A weekend through a straw: Atlantic City
Even though we have the regular Thursday thing, it had been years since we'd done a group activity of more than a couple of hours. So this weekend, we took a road trip to Atlantic City. Because why not?
Of course, my main concern (apart from What am I going to wear?? was food. We rarely eat out any more, largely because the whole "please take your delicious dish and make me a slurry" thing gets tedious. And I hate causing a fuss. So I volunteered to scope out restaurants that would be able to accommodate my stupid trismus but also show the rest of the gang a good time.
This turned out to be easier than I expected.
Our first night's dinner was at Mia at Caesar's Palace. It looked high-endy, spendy, potentially unfriendly. But my email got a quick response, and a promise that the chef had been told about my situation and was cool with it.
Of course, I still didn't know what that meant. But I didn't have to worry.
First we were greeted by Jason, who had replied to my email and also happened to be our waiter. And then chef de cuisine Paul Hanley (adorable and inked) came out and we had a thorough discussion about what I could and couldn't manage.
"Just throw some stuff in a blender and give me a straw," I said.
"Don't worry," said Chef Paul. "We'll look after you."
First course: lobster orecchiette with cappuccino foam.
Next, the zuppe di pesce I'd originally ordered, creatively split into three: shrimp and scallops in one glass, veggies in the next, and flounder in the third.
It was like a fabulous three-martini fish stew.
And then, even though I hadn't ordered dessert, a lovely surprise ending: a salted-caramel-chocolate shake.
Sadly this was more than I could suck down, and I had to leave some behind.
But the whole experience gave me a huge confidence boost. I could go out for dinner like a normal!
The boys were also well cared-for, the star dish being spaghetti cooked in a red wine reduction until the whole thing was rich and flavorful. Genius idea.
Day Two began with a beautiful sunrise:
And a trip to see Lucy, the largest elephant you can walk around inside:
Then there was mini-golf; my first in-a-casino game of blackjack (in which I learned I'd rather keep the cash to spend on other stuff); and a cocktail overlooking the Atlantic before heading to dinner at Cuba Libre in the Tropicana.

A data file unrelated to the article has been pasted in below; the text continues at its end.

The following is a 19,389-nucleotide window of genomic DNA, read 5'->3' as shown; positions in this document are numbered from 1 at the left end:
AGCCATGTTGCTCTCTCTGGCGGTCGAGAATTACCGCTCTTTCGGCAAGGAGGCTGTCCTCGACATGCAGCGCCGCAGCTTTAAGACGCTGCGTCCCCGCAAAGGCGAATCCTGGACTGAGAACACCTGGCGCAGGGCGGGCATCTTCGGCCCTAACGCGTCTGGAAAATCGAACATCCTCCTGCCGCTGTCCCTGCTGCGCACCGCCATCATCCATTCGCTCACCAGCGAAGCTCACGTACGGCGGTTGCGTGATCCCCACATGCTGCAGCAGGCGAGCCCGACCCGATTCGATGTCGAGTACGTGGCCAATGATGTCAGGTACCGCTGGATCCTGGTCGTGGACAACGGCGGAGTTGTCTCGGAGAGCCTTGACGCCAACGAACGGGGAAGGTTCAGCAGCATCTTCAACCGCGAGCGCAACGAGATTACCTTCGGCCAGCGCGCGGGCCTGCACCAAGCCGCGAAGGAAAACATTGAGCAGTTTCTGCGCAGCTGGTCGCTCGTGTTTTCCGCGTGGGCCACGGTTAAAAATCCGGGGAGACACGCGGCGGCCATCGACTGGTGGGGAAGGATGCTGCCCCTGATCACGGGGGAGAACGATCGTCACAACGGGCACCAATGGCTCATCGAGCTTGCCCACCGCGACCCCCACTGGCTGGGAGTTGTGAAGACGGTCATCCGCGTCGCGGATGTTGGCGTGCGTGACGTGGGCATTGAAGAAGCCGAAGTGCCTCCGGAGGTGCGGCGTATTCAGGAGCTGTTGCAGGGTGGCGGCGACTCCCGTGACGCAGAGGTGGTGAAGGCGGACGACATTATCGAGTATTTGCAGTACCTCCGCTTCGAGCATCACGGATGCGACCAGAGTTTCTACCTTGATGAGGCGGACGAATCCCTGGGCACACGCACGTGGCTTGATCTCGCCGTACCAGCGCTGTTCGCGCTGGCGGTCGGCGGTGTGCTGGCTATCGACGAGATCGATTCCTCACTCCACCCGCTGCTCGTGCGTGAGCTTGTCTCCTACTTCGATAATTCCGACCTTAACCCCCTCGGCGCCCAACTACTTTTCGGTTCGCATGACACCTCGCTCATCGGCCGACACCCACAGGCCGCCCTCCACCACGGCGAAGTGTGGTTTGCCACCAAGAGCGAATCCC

Again, I'd emailed the restaurant in advance, and had an almost-immediate response, reassuring me there'd be no problems. I ordered a black bean soup and asked if they could throw in a little extra avocado, and that's what I got, served up in a milkshake glass with a straw. It had a generous dose of cumin and was fragrant and wonderful.
Sadly I have no photos of this dinner; I blame either the fact that it was too dark to get good shots or the pitcher of margaritas that appeared on the table.
Again, the staff at Cuba Libre was friendly, helpful, and more than willing to make suggestions and see that we all had a good time. Huge props to them.
On Saturday, I faced two potential challenges: breakfast at Teplitzky's at the Chelsea Hotel and lunch at a sad casino diner. Both times, I had to explain my situation to servers who were somewhat harried and distracted. Both times, I got exactly what I asked for: a smoothie-oatmeal combo at breakfast and a clam chowder smoothie at lunch.
Maybe this wasn't so hard after all.
The absolute highlight of Saturday was getting to ride in a helicopter, something I've wanted to do since I was a kid.
Dinner was back at Caesar's, this time at the Atlantic Grill, a classy New York seafood kinda joint (also the place where we heard "Volare" for the third time that weekend).
I was a little worried about this one, as I'd booked through the Open Table iPhone app and it wasn't clear whether my special request info had gone through.
But again, when we turned up they were more than happy to accommodate me, and gave me salmon, puréed potato and asparagus, divided into two glasses and finished with a grilled lemon garnish.
And then we went to see a brownish area with points. She sang for about an hour, which was apparently longer than much of her elderly audience could manage, judging by the slow, careful stream of people heading for the egress. But hey, she did "Cabaret" and "Maybe This Time" and "New York, New York" and this haunting song. Another one to check off the list.
We left Atlantic City somewhat reluctantly on Sunday morning. It had been great to get out of town and spend time with friends. For me, it was especially good to realize my fears about being able to eat out were unjustified.
Maybe this means I'll be writing about restaurants more often?